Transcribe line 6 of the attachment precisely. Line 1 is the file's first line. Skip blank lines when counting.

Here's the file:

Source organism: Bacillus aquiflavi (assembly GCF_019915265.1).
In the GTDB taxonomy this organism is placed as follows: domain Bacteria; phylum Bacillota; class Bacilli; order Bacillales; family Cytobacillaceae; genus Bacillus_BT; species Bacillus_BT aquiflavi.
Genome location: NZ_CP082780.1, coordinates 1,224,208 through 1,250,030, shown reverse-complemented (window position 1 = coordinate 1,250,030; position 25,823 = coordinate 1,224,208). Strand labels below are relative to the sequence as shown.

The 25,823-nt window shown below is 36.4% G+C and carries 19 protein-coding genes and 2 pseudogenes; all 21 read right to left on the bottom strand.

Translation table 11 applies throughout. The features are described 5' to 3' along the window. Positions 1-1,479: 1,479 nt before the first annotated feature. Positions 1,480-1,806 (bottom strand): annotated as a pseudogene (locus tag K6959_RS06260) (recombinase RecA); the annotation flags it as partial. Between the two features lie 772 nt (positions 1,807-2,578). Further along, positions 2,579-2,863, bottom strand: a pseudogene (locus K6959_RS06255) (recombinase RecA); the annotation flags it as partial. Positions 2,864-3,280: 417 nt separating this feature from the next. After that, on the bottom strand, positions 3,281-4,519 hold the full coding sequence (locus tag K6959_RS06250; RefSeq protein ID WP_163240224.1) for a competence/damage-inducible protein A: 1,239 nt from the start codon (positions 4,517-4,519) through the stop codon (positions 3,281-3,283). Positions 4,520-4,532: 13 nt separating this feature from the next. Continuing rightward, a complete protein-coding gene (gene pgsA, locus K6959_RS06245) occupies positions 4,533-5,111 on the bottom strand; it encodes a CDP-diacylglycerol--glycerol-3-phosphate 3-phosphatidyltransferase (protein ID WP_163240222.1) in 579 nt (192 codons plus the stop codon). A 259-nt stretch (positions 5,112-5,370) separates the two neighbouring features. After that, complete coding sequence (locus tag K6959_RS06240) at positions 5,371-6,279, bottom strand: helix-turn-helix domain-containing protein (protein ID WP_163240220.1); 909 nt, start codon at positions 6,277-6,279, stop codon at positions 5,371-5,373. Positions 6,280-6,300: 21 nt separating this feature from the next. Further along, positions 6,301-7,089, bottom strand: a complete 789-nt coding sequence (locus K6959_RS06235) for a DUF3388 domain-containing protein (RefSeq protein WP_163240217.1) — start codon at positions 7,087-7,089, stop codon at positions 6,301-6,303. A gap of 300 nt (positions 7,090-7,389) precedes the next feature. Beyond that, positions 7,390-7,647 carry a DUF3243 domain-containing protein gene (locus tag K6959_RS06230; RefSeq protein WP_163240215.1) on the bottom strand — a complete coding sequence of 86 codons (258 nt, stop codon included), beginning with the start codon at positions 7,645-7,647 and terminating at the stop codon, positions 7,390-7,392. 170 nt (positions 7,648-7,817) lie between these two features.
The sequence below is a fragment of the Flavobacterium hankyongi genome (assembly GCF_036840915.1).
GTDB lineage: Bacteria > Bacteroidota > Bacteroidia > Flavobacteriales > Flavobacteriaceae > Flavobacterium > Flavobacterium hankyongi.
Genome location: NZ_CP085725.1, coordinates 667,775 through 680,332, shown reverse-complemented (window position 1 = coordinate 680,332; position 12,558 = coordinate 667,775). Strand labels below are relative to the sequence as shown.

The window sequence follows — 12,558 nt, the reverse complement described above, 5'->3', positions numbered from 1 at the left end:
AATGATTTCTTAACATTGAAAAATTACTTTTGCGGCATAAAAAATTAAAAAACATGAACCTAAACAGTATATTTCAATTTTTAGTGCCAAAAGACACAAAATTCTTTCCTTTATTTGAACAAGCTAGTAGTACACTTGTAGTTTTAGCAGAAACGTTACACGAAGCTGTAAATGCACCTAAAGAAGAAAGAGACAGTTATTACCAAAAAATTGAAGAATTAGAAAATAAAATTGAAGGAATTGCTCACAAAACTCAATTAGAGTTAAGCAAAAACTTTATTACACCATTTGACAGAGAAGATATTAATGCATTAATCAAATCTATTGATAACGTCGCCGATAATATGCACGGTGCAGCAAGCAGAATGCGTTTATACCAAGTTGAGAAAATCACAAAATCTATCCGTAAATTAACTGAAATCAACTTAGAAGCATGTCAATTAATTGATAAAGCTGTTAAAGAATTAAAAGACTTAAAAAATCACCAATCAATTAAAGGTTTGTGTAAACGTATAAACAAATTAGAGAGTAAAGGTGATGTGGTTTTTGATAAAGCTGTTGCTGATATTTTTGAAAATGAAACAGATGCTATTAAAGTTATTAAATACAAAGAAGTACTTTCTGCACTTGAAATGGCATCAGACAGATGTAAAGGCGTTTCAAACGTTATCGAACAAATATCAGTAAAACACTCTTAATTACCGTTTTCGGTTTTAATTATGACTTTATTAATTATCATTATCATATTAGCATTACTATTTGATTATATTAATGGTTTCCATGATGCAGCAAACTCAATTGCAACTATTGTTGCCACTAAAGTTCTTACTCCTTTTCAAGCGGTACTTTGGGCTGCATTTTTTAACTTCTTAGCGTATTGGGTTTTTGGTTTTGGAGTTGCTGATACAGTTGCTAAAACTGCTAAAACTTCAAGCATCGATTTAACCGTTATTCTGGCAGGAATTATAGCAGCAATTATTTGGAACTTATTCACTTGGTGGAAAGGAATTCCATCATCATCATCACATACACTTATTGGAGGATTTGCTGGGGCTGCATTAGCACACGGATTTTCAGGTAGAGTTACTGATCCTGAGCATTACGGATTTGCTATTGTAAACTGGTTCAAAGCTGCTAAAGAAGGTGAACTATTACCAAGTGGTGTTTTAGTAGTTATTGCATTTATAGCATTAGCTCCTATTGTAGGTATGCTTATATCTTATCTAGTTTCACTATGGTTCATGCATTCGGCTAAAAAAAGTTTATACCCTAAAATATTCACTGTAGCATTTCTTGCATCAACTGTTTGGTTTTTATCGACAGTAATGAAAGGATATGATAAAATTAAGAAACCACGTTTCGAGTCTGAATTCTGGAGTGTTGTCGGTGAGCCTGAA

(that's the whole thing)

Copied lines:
The sequence below is a fragment of the Flavobacterium hankyongi genome (assembly GCF_036840915.1).